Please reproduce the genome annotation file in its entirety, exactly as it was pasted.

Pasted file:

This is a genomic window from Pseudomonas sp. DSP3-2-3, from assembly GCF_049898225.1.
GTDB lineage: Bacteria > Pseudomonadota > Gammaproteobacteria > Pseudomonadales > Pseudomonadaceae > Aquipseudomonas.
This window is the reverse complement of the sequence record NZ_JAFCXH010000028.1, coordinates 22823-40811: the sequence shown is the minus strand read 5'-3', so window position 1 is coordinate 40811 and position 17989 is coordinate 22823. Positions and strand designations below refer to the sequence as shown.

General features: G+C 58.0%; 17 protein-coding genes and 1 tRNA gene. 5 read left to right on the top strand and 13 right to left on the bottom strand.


This is a genomic window from Pseudomonas sp. DSP3-2-3, from assembly GCF_049898225.1.
GTDB lineage: Bacteria > Pseudomonadota > Gammaproteobacteria > Pseudomonadales > Pseudomonadaceae > Aquipseudomonas.
This window is the reverse complement of the sequence record NZ_JAFCXH010000028.1, coordinates 22823-40811: the sequence shown is the minus strand read 5'-3', so window position 1 is coordinate 40811 and position 17989 is coordinate 22823. Positions and strand designations below refer to the sequence as shown.

General features: G+C 58.0%; 17 protein-coding genes and 1 tRNA gene. 5 read left to right on the top strand and 13 right to left on the bottom strand.